Trees Uprooted, Fences Swept Away and Houses Leveled with the Ground. TWO CHURCHES IN RUINS Great Destruction of Property The village of New Market, six miles west of this city on the Campbellsville turnpike, was visited last Saturday by a terrible tornado. The ravages of the tempest were confined to a few moments of time and to a small district of country; but they were of such a character that none that saw them wish ever to see the like again. The amount of property destroyed was very considerable, and the exemption from loss of human life, in view of the violence of the storm, seems like a special Interposition of Providence. BEGINNING AND COURSE About five o'clock in the afternoon there came up a heavy shower of rain, which lasted only a few minutes, and was immediately succeeded by the hurricane. The storm began its work of destruction beyond the Rolling Fork, not far from the residence of Mrs. Eliza Schooling, uprooting trees, sweeping away fences and demolishing houses, until it reached the eastern limits of the village, where it divided, the principal portion rising and the remainder taking an eastern direction. The course of the tornado through the village was almost exactly on the line of the Lebanon and Campbellsville turnpike. ATMOSPHERIC PHENOMENA The tornado occurring in the daytime, its phenomena were attentively noted by a number of persons whose statements, taking into consideration their different standpoints, are remarkably consistent. A gentleman residing near the north-eastern limits of the village says that his attention was first attracted by a brillant light, apparently about the barn of Mrs. Massingale, which led him to believe for the moment that the building was on fire. It is hardly necessary to remark that, in such cases, men observe quickly and think fast. A moment later-in much less time than it requires to write it-he beheld a dark mass about the breadth of an average-sized house, with numerous bright intersecting lines not unlike chain lightning, and with a fiery-red border at the top. This same phenomenon was observed by others, and all testifying that it expanded and contracted as it proceeded on its way, the lines of light continually shifting, and the whole mass revolving, seething and boiling. At the bridge, just beyond the Presbyterian church; this mass was observed to pause and stretch out to the breadth of some thirty or forty yards, the base resting on the earth and the summit out of sight-then, as if having gathered fresh power from the delay, it swept up the slope, carrying every-thing before it. PARTIAL LIST OF LOSSES The barn, crib and stable of Mr. Samuel Roberson were blown down and a buggy torn up. The windows of his dwelling were broken by the wind. A large barn belonging to Mrs. Massingale was destroyed, her carriage house blown over, and the carriage broken. The smoke-house of Mr. David Walker was torn to pieces, his stable unroofed, crib blown down, and the top of the L part of his dwelling carried away. A rockaway standing in the yard was lifted some 15 feet into air, turned over, dashed to the ground and broken. The windows of Mrs. Lizzie Newcomb's residence were blown out and the chimney broken off. Her stable was blown and a wagon broken. A blacksmith shop owned by Mrs. Newcomb, was occupied by George and Matt Mobley, was blown down. Mr. Ed. Luckett had a barn and two cribs torn to pieces, and lost several stacks of hay and 3000 bundles of fodder. The L part of the dwelling of Thomas Hicks was unroofed, the front portion lifted up and moved several feet and a chimney broken off. His wagon shed was torn to pieces and the upper part of his stable and crib carried away. The smoke-house and buggy-house of H. H. Carter were lifted out of their places and moved some distance, his crib unroofed, and a shed blown down. A small quantity of queensware in his store was dashed from the shelves and broken. The walls of his dwelling were sprung, the glass in the windows broken and the tops of the chimneys blown off. The L portion of Mr. Wayne Ferguson's house was blown down, as was his smoke-house. Two poplar planks and a piece of fence rail were driven through the front portion of his house, from end to end, coming out on the other side. His hen-house was torn to pieces and the chickens blown so far away that they have never been heard from. Mr. Jacob Miller was one of the heaviest losers. The L portion of his brick dwelling lost the whole of the second story, his kitchen was utterly destroyed, his corn crib and two barns blown down and two valuable horses killed. Every sash and pane of glass in his dwelling was broken and a large quantity of wearing apparel and several beds blown away. A store- house adjoining his residence, containing tobacco and other articles, were destroyed. His loss will amount to thousands of dollars. The second story and roof of a house belonging to heirs of William Smith, deceased, until lately occupied by John Mobley, was forced down into the first. The dwelling-house of Mr. George Meese was lifted up and moved forward some eight or ten feet, the entire front and roof torn off and hurled away. The kitchen adjacent was lifted up and dashed against a tree near by, which prevented it from being carried off. The tree was bent low by the force of the blow, but gallantly held its position. A considerable quantity of clothing belonging to the members of Mr. Meese's family was carried away and almost all of the kitchen furniture destroyed. THE CHURCHES The village contained two churches, a brick church belonging to the Baptist denomination, and a frame church owned by the Presbyterians. The Baptist church, in the lower part of town, was about to receive a new roof, for which purpose two large piles of shingles had been deposited near it. One of these was hardly disturbed, while the other scattered to the winds, some of the shingles being carried six miles. The church itself was an utter wreck. With the exception of one corner, of which some eight feet in height remained, the whole edifice was leveled with the ground. The joists, thirty feet in length, were blown in every direction, and some of them forced eight or ten feet into the ground. Nearly all of the larger monuments in the churchyard were broken to pieces. The railing about one of the graves whirled away to an unknown distance, not a splinter being left behind. Another enclosure had about it a fence surmounted by heavy rocks, which were bound together by strong iron bands. Several of these rocks were blown off and the iron clasps were wrenched or broken. Upon reaching the frame church the storm seems to have attained its utmost fury. After a short pause in the valley below, it rushed up the slope and tore the church to splinters in a moment, scattering the fragments along the side of the road for several hundred yards. Nothing was left but the stoves, floor and some of the seats. Strange to say, the Bible and Sunday School library were not injured. PERSONS INJURED One of the most singular features of this tornado is the fact that no human life was lost. Sixty-three persons were in the immediate pathway of the storm, none of whom was fatally injured. Four of Mr. Jacob Miller's family received painful injuries from the falling bricks. Mrs. Thomas Hicks was considerably hurt. Tommy Carter was bruised severly by flying fragments, and his left arm was disabled for the time. Mr. Thomas Taylor was also somewhat injured by a missile of some kind. Various other persons received slight wounds. INCIDENTS The bridge over the branch near Mr. Miller's consisted of stout oak puncheons, 20 feet long, eighteen inches in width and two inches thick, which were blown from thirty to two hundred yards, and some of them torn to splinters. One of these puncheons was carried a distance of one hundred yards and cut down a fruit tree in front of Mr. Meese's house. Some of the members of the family of Mr. John Sanders were repeatedly blown into the fire, and it was with great difficulty that they were prevented from burning to death. In the back yard of Mr. Meese there is an excavation, eight or ten feet deep, used as a milk-house. To this, on the approach of the storm, Mr. Meese retired with his family, and to this precaution they are probably indebted for the preservation of their lives. The storm appears to have moved very slowly. Mr. Miller was in his barn and saw it approaching at a distance of something like a hundred yards. He had time to run from one end of the barn to the other and get out before the storm struck it. A lady's dress was seen to shoot rapidly upward to the height of several hundred feet and sail off. It was thought at the time by the spectators that the lady herself was in it, but fortunately this was not the case. Singles, fodder and many other small articles which evidently came from New Market, were found on the farm of Stephen Raley, six miles distant from the point from which they started. Mr. Henry Abell, who lives somewhat nearer to New Market, says that a wagon load of such fragments might have been collected from one of his fields. The head of an Opossum, evidently recently severed from the body, was found lying in the road, near Mr. Sam Roberson's residence. The bell of the Presbyterian church was carried some two hundred yards. Some persons residing not more than twenty to fifty yards of the track of the hurricane, were not aware that anything unusual was transpiring, and were quite astonished when their attention was called to the wreck and ruin so near them. SUMMARY It is estimated that, exclusive of a number of small out-buildings, 34 or 35 houses were blown down or badly injured. All the fencing and nearly all the fruit trees in the village vanished before the breath of the Storn-King. On Sunday morning the whole face of the country was covered with DEBRIS, and the principal street was filled and obstructed by rails, planks, and fragments from the ruins. Some of the damage has already been repaired, but months, and perhaps years, must elapse before the place will entirely recover from the effects of this visitation of Providence. RELIEF FOR THE SUFFERERS The losses entailed by the hurricane fell very heavily upon some of the citizens of the unfortunate village. We are glad to know that a vigorous effort has been made here to obtain contributions for their relief. We understand that a considerable sum has already been realized, but much remains to be done. Contributions of money or other needed articles will be received by Rev. V. E. Kirtley, who has been very active in his endeavors in behalf of these unfortunate persons. We sincerely trust that no one who is able will refuse to contribute to so worthy an object.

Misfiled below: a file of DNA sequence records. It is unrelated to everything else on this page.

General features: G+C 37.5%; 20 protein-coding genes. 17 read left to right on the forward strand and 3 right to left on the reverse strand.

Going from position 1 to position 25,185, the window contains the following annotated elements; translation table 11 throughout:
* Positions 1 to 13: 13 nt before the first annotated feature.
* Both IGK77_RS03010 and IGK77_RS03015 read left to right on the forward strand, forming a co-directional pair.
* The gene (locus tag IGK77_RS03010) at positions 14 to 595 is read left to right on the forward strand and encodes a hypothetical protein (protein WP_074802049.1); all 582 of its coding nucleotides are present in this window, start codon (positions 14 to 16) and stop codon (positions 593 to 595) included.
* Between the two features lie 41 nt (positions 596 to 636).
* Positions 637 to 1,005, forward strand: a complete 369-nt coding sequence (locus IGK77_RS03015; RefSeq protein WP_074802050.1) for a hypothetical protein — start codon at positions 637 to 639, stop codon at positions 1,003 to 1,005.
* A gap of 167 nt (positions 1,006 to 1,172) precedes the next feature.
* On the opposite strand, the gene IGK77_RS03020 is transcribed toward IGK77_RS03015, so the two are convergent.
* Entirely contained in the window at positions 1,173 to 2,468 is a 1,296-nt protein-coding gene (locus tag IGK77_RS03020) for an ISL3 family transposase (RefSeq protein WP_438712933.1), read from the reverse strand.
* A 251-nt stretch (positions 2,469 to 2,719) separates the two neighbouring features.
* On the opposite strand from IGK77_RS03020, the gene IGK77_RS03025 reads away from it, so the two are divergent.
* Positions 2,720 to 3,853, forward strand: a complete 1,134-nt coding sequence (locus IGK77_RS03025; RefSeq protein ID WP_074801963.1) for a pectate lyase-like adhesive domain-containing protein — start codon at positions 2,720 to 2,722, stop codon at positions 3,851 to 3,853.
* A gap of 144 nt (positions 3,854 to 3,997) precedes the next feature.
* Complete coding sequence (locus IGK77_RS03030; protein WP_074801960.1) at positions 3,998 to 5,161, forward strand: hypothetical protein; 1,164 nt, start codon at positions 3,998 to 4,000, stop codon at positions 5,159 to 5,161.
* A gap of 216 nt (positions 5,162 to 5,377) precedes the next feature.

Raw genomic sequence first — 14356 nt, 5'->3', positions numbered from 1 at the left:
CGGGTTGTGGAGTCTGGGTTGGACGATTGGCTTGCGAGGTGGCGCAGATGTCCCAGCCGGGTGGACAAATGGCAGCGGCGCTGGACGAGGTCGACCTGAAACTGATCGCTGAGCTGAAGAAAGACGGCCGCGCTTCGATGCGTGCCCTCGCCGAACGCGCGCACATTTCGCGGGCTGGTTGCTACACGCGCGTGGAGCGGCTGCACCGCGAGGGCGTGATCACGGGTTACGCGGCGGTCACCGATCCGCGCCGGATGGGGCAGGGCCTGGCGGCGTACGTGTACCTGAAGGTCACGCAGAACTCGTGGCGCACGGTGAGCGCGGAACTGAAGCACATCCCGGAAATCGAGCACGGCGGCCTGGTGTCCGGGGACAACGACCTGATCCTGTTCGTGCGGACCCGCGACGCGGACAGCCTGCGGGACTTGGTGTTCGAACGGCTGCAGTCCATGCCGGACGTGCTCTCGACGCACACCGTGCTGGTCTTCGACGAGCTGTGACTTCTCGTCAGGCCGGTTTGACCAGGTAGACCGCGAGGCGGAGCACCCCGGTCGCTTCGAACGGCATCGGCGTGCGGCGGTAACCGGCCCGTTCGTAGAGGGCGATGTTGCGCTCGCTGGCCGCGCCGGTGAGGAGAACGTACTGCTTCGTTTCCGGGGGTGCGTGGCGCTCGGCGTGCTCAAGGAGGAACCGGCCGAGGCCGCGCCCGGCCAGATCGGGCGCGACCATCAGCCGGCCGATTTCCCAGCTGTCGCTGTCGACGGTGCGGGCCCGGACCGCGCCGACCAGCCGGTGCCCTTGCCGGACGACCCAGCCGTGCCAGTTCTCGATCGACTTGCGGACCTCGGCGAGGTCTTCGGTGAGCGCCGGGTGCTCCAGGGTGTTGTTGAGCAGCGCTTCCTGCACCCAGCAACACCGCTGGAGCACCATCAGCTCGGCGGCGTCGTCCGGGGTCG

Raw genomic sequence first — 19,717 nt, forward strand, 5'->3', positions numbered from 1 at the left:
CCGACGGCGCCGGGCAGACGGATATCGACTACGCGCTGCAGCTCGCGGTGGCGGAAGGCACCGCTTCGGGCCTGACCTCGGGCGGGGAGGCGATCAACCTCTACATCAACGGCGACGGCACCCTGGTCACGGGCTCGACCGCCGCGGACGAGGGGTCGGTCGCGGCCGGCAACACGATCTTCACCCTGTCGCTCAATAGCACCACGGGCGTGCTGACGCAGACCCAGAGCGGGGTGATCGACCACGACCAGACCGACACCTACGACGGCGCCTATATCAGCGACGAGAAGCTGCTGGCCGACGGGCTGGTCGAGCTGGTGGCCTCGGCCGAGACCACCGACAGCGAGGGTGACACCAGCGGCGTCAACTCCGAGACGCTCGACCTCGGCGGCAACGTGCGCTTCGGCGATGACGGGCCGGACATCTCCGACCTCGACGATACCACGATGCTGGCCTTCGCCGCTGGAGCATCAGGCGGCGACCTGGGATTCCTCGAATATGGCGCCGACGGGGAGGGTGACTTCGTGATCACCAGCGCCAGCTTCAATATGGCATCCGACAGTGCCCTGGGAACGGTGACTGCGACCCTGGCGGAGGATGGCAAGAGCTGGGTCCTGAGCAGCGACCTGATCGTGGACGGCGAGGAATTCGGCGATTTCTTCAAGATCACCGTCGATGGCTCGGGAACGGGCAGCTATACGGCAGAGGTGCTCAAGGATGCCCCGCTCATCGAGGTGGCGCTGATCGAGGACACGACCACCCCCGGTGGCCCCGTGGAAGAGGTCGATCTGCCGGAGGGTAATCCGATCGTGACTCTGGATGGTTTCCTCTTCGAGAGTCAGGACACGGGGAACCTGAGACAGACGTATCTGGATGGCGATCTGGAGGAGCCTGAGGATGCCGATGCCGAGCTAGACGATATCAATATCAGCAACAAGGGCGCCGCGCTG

Little is known about the age of the New Market Church, except the name does appear in records as early as 1856. On September 22, 1856, New Market Church was dismissed from Russell Creek Association and entered the Lynn Association organized November 8, 1856. The church entered that association on that date with 79 members. In the 1859 minutes of Lynn Association, New Market is listed with 71 members. A deed was drawn for the ground where Muldraugh Hill Baptist Church is presently located on February 3, 1873 with Nathan and Elizabeth Sapp as grantors of the deed. The deed, as written in 1873, is as follows: This Indenture made this 3rd day of February 1873 between Nathan Sapp and Elizabeth Sapp, his wife, as party of the First part and Thomas Underwood in trust for the use and benefit of the United Baptist Church of Christ as party of the second part Witnesseth. That the parties of the first part for and in consideration of ten dollars to them in hand paid hath bargained and sold and by these presents doth grant bargain and sell and convey to the party of the second part for the use aforesaid a tract of land lying in Marion County on the Campbellsville and Lebanon Turnpike road which is bounded as follows: Beginning at a Sassafras Walnut and Maple on said pike corner to Mr. Livers fence with the pike in the direction of the Rolling Fork 22 poles to a white oak at the end of a ditch cut in a pond on the pike fence East along said ditch 7 poles to a stake then South ll-2 poles to a Spanish Oak and dogwood comes to said Livers fence North 55 west with the line of said Livers 18 poles to the beginning. To have and to hold the said tract of land with the appurtenances to the said party his heirs and assigns for the use of said church forever with covenant of Special Warranty Witness Our Signature this the day and year first above mentioned. Nathan Sapp Elizabeth Sapp Elizabeth Sapp is given as one of the charter members of the Church. However, the name of Nathan Sapp does not appear on the records until October 1887, when he along with several others was baptized. Nathan Sapp not only granted the ground, but he and his son, Perry, were also instrumental in partial construction of Muldraugh Hill Baptist Church, as indicated by Perry Sapp's obituary which was in possession of John Hundley, son of the late Rev. W.C. Hundley. The obituary states that William Perry Sapp was born in Marion County, Kentucky, on October 21, 1847, and died October 25, 1930, at the age of eighty-three years and four days. He was the son of Nathan and Elizabeth Vessels Sapp. He was married in 1867 to Susan Bright who died in 1887. To their union were born seven children: W. T. Sapp, G. A. Sapp, J. N. Sapp, Nannie Rice, Zennie Colvin, Carl Sapp, and Frances Horton. The obituary says that William Perry Sapp united with Muldraugh Hill Baptist and was one of the oldest members at the time of his death. He and his father, Nathan Sapp, hewed the sills by hand and donated them to the building of the church. The obituary reads, "Brother Sapp was born-and reared in sight of this church and will now be laid to rest on a part of his home place where he spent his life." Descendants of the Nathan Sapp family are among the membership of the Church today: Descendants of W. T. Sapp are Mrs. Esther Allen and daughter, Norma Ray. William (Billy) Veatch and his children, Estelle Veatch Brady and Bobby Veatch; David Veatch and his children, Donnie and Jeannie; and Bernard Veatch are descendants of George A. Sapp. Descendants of John N. Sapp include Coy, Twyman, Marion, Sudie, Mildred, Mrs. Nettie Sapp Colvin, Mrs. Mabel Sapp Yates, Terry and Steven Yates. Descendants of Frances Sapp Horton are J. D. Horton, Dorothy Horton Bishop, and Frances Horton Thompson. The dedication of Muldraugh Hill Baptist Church was announced in the Lebanon Weekly Standard on October 13, 1874 by W. L. Ramsey. The article appeared as follows: